Tansy went outside before Aunt Perdie could voice any more complaints. The woodpile beside the back door looked mighty low, but Tansy dug some chunks out of it and carried them in to the woodbox. It took several trips to fill it up. By then her fingers felt like they might break if she bent them. She pulled off her gloves and held her hands out toward the fire that was flickering a little more heat out into the room. Aunt Perdie sat in the rocking chair next to the fireplace.
“Did you pick out a book?” Tansy asked.
“Didn’t see much need in it, but since you come all this way, I figured I might as well make your trip worth it.” She held the book in her hand. “Picked this one because it has big print. My eyes ain’t as good as they used to be.”
“You can read, can’t you, Aunt Perdie?”
“Course I can. You don’t think I’m ignorant, do you?” Aunt Perdie didn’t wait for Tansy to answer. “My pa could read. He was right prideful about that and so he made sure us young’uns could do the same.”
“Did you have many brothers and sisters?”
“I was in the middle. There was seven of us. Some passed on young. Others took off somewhere and we never hear’d from them agin.” She rocked up and back. “I was all that was left to take care of Ma once the Lord called Pa home. But then I had to bury her too. It ain’t all that good burying your folks.” She looked up at Tansy. “You give up one of your brothers, didn’t you?”
“Robbie. A couple of years back.” Tears still poked at her eyes when she thought about it.
Aunt Perdie nodded. “Hard when they’s so young. Your pa, he told me about the boy going on. He weren’t easy with it, but I reckon it’s hard to be easy with something like that.”
Tansy turned away from talking about Pa. “I’ll note you borrowed that one then.” She looked at the table with an empty plate on it as she pulled on her gloves. “You got anything to eat for supper?”
“Don’t you be fretting over me, Tansy girl. I’ve been doing for myself and gettin’ along fine for long years afore you were even born. I reckon I can make it a few more days on my own.” She waved Tansy away. “Now you git on out of here toward home. Night will be comin’ on early.”
“The snow will keep it light.”
“Not so much less’n the clouds give way to the moon.”
Tansy considered giving the old lady a hug, but she figured she’d be some like her cat and more apt to scratch at her than to appreciate the hug. “I’ll come by in a few days and see how things are going with you.”
“Don’t trouble yourself. I’ll be fine.” She rocked back and forth a couple of times. “Good of you to come bringing them books.”
“It’s my job.”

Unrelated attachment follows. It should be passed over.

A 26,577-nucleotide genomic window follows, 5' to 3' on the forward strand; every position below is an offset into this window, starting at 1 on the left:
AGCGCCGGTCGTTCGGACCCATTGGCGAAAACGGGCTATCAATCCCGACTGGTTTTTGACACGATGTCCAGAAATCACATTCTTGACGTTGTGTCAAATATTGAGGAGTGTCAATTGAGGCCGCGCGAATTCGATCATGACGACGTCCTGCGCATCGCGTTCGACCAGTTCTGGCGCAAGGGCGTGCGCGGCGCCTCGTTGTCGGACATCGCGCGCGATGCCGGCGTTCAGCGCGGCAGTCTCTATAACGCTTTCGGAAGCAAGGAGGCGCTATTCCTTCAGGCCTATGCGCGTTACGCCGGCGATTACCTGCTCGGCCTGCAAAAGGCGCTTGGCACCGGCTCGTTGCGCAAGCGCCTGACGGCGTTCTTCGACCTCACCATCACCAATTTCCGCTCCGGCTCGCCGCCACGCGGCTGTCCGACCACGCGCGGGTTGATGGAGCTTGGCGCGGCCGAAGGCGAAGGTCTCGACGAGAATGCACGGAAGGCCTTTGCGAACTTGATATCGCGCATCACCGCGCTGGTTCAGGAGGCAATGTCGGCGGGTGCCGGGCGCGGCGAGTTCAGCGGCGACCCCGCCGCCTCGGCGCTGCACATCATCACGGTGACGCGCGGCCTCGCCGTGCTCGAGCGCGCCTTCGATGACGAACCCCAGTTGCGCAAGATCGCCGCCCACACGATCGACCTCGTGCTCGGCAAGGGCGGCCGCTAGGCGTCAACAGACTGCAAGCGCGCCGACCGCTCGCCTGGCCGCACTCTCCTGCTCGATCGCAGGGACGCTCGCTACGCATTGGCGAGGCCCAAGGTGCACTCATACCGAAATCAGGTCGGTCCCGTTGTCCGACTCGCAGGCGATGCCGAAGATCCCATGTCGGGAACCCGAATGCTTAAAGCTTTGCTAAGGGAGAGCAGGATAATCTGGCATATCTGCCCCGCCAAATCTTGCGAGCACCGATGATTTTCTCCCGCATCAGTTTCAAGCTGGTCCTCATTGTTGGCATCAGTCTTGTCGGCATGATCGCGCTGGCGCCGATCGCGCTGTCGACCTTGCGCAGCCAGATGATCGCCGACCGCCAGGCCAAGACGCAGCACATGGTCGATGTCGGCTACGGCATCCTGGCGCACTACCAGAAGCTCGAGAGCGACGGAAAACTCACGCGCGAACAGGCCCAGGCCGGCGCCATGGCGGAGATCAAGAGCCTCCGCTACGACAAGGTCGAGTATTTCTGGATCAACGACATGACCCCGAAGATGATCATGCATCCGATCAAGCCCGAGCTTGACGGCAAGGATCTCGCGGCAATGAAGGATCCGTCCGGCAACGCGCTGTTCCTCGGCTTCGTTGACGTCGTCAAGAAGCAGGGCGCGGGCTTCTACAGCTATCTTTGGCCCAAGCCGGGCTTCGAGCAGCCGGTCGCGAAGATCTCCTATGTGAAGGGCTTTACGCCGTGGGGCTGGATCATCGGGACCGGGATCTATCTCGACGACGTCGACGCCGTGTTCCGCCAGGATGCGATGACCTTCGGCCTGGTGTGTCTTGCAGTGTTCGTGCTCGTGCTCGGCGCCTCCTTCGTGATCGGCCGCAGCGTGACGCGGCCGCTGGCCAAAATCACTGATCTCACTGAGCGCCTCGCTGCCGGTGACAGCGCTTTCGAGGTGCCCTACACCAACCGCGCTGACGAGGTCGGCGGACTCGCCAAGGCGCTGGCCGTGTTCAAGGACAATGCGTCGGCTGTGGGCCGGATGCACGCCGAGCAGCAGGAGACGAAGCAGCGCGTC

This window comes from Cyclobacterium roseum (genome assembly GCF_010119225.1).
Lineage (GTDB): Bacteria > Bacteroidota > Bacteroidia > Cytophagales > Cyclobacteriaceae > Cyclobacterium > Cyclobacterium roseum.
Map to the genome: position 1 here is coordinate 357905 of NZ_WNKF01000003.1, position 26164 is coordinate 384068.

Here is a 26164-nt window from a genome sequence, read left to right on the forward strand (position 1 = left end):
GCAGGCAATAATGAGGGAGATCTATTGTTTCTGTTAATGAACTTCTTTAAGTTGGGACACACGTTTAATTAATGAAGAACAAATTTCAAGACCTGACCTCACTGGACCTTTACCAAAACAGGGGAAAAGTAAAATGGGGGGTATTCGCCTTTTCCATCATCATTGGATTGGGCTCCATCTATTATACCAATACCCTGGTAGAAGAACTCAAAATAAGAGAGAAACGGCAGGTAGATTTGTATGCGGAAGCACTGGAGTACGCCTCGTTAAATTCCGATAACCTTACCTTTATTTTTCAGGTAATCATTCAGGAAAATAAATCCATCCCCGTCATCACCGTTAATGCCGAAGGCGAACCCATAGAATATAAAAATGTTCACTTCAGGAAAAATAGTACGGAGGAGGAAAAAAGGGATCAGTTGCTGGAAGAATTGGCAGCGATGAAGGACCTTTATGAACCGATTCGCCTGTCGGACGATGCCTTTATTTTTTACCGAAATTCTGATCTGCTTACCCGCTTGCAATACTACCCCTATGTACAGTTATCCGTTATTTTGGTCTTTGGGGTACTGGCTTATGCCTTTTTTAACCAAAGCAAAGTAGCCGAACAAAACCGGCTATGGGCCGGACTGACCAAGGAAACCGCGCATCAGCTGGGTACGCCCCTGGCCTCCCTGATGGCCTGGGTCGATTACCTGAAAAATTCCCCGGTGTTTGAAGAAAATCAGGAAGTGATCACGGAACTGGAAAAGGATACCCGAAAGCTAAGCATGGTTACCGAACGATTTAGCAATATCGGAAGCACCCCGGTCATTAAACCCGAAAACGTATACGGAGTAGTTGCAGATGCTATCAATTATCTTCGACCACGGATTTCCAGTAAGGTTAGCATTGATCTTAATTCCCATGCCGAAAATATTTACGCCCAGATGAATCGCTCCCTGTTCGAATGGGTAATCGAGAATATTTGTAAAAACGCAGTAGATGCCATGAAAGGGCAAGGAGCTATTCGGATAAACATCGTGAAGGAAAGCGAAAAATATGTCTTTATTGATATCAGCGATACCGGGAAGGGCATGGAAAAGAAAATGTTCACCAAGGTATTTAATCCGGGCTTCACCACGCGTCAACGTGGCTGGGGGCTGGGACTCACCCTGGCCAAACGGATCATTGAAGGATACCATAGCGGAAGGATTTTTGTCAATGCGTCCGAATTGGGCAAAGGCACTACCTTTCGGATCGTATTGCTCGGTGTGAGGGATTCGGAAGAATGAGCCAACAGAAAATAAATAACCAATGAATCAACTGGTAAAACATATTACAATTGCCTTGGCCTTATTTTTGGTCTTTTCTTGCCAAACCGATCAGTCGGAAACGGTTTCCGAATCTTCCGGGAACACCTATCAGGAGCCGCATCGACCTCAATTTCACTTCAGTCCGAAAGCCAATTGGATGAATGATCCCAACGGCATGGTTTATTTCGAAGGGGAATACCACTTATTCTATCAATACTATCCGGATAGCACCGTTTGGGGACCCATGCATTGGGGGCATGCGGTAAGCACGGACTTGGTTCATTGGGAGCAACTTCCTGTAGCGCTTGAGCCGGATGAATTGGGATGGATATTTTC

“Yep. And now you know where the door is at.”
That was Aunt Perdie. Nothing to do but smile and head outside.
As she rode away from Aunt Perdie’s cabin, she thought about the books she’d given out that day and the ones she’d gathered back in. She hoped she’d have a few minutes to sit by the fire and read a chapter or two out of one of them before time for bed.
(c) Ann H. Gabhart, Revell, a division of Baker Publishing Group, 2021. Used by permission.
Kentucky packhorse librarian Tansy Calhoun doesn’t mind the rough trails and long hours as she serves her Appalachian mountain community during the Great Depression. Yet she longs to find love like the heroines in her books. When a charming writer comes to town, she thinks she might have found it–or is the perfect man actually closer than she thinks?
Perdita Sweet has called these mountains home for so long she’s nearly as rocky as the soil around her small cabin. Long ago she thought she could love, but when the object of her affection up and married someone else, she stopped giving too much of herself away to others.
As is so often the case, it’s easier to see what’s best for others than to see what’s best for oneself, and Perdita knows who Tansy should choose. But why would anyone listen to the romantic advice of an old spinster?
Saddle up for a heartfelt story of love–love of family, love of place, and the love of a lifetime–from bestselling author Ann H. Gabhart.
About Ann H. Gabhart
Ann H. Gabhart started writing when she was ten and has been writing ever since. Her first published writings were personal experience pieces, youth stories, and poems in church periodicals such as HomeLife. Her first novel, a historical romance about the settling of Kentucky, was published by Warner Books in 1978. Since then, she’s published numerous books for both adults and young adults. Ann lives on a farm in Kentucky not far from where she was born.